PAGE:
3. I love what Ginger said too in the comments- this was great- I am at a point in my life where I have moved away from many who nurture my spirits and so having AEDM has been great just to hear and see other artist working.

  4. Patty, this blog is a warm and wonderful gift! Thank you! Indeed taking the time to soak in all the Universe offers us is a splendid way to remain ever-grateful!
    Hugs
    SuZen

  5. Hi Patty, yes, I like what you say about the importance of having our nurturing part “mirrored” back to us by others, so that we can recognize and engage it when needed. I’m grateful to be a part of a group of people who practice sharing and listening to each other, which I think is a simple and great way to cultivate that part.

  6. Hi Patty,

    Important subject.

    Inner Nurturer is so important! Ugh. You must know what I’m going to say. We raise the next generation with a strong inner critic rather than a strong inner nurturer. Am reading lots of books on ways to nurture community in the young instead of what we’re doing.

    I swear we are creating prisons everywhere in the name of safety. And prisons are not safe at all! Yet, we are all supposedly free, right?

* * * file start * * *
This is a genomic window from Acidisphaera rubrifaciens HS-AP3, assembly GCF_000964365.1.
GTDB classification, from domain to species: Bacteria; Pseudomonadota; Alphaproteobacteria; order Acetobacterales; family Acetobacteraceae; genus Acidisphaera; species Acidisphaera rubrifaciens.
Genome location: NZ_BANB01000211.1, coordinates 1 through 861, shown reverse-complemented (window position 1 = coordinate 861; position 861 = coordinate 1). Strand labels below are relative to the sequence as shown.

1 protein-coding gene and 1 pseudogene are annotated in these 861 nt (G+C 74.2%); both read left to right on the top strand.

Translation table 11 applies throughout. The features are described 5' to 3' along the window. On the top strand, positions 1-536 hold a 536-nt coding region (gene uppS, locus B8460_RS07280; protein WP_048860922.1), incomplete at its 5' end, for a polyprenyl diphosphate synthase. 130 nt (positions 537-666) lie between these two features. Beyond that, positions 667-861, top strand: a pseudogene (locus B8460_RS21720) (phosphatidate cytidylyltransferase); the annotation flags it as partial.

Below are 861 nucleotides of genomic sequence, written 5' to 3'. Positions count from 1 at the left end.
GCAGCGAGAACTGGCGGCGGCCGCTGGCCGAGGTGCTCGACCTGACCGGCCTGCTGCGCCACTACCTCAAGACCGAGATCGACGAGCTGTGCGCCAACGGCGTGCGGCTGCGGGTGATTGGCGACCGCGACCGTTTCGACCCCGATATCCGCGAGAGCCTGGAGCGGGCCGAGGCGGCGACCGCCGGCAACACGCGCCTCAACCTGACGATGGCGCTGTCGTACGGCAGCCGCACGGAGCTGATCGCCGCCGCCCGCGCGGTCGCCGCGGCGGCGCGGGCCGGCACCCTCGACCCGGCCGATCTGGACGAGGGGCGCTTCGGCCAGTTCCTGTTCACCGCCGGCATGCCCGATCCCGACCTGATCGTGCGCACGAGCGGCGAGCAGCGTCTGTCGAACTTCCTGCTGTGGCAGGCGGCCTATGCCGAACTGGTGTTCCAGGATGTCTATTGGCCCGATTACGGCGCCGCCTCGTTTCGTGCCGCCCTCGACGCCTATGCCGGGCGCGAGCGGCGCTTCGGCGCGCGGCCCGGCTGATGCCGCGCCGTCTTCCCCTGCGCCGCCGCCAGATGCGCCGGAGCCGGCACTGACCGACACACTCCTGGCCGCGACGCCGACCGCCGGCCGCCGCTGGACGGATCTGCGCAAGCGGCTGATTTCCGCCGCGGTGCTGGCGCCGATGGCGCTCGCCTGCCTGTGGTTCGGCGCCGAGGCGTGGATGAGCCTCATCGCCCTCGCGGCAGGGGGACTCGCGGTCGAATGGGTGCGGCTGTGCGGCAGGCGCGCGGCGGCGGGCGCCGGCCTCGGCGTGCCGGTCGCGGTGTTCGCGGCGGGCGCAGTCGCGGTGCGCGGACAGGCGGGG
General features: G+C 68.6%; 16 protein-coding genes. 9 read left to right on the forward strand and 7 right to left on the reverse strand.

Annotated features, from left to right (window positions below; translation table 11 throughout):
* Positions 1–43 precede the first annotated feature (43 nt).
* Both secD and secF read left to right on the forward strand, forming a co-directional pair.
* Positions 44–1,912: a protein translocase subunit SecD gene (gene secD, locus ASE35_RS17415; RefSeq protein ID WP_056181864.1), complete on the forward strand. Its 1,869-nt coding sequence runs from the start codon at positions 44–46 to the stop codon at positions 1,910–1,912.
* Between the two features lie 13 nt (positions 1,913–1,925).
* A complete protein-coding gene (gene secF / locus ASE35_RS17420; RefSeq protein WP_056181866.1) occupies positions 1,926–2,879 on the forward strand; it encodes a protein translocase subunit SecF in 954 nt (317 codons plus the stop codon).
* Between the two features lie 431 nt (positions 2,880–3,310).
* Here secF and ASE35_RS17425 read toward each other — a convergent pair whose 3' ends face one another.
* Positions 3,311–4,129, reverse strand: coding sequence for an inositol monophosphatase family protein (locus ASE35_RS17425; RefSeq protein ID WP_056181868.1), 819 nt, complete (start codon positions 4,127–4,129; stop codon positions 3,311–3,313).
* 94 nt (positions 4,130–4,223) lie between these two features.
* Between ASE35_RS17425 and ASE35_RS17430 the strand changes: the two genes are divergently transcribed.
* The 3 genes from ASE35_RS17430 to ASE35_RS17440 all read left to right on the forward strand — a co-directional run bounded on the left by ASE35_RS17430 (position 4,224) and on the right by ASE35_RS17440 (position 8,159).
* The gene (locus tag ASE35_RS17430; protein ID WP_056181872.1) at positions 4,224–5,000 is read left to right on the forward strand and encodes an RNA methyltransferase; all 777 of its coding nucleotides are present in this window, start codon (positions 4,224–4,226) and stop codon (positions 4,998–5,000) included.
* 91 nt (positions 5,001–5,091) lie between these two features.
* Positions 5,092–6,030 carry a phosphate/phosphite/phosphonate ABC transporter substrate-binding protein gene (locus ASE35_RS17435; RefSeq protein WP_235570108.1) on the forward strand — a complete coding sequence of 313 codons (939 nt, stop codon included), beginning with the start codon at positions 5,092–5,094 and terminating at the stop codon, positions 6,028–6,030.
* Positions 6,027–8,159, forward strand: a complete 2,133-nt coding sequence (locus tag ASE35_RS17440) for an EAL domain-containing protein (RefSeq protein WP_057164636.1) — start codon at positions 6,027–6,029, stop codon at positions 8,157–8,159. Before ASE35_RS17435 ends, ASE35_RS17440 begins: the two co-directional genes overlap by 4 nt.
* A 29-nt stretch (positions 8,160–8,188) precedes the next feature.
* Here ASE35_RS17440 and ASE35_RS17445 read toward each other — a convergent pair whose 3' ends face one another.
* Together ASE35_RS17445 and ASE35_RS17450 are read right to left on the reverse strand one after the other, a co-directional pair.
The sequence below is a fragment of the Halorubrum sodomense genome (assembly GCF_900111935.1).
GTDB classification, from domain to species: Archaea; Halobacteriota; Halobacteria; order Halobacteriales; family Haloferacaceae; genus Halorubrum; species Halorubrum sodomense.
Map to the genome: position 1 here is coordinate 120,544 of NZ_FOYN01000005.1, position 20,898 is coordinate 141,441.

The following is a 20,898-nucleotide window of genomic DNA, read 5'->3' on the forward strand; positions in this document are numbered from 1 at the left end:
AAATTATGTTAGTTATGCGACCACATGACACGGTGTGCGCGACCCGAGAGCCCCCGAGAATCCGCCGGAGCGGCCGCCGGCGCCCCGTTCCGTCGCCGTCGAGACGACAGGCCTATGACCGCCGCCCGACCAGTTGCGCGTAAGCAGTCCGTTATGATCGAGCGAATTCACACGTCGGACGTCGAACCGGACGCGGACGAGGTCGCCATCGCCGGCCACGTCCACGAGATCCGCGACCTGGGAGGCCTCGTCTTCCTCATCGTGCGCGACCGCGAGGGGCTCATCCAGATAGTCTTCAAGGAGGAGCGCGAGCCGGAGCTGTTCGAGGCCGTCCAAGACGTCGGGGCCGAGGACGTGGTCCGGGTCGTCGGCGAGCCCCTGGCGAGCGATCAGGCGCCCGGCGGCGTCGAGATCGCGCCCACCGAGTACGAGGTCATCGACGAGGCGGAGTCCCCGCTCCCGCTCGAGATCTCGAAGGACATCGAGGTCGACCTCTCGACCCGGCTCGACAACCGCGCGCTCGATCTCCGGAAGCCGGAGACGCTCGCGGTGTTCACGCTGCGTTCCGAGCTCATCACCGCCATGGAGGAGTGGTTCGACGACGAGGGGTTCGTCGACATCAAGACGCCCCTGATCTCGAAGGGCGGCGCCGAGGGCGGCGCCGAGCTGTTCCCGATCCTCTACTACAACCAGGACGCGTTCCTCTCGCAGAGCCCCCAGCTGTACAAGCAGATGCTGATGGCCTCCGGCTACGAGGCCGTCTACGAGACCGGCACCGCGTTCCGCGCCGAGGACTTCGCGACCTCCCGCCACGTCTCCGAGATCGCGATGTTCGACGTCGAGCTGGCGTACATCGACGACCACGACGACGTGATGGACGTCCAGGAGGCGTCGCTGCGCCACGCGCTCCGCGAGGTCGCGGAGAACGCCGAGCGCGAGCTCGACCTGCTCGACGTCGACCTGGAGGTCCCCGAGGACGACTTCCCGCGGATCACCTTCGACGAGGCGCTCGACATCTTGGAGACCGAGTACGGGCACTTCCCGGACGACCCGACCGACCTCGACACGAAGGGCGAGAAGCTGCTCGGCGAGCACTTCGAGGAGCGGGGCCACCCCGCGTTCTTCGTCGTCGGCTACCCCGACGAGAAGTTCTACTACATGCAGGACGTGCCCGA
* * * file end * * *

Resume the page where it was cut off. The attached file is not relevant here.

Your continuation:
Let’s talk more about this … so much of our angst grows from the inability to be good to ourselves, to see ourselves as lights of wonder, to give ourselves permission to do what makes us feel good.

    G.

    p.s. I get the 7-minute, whipped up chamomile, too!

    http://www.giuliettathmuse.com/blog

    • Hi G – So interesting you mention this. I recently read an article that most millenials actually got a lot of validation and support so their self-esteem is high, but still they’re kind of lost and confused about how to take action and move forward in their lives. The author thought it might be because their boomer parents did too much for them. I can’t say, but one thing I do know: the clients I see who range in age from about 30ish to 60ish certainly benefit from building their inner nurturers.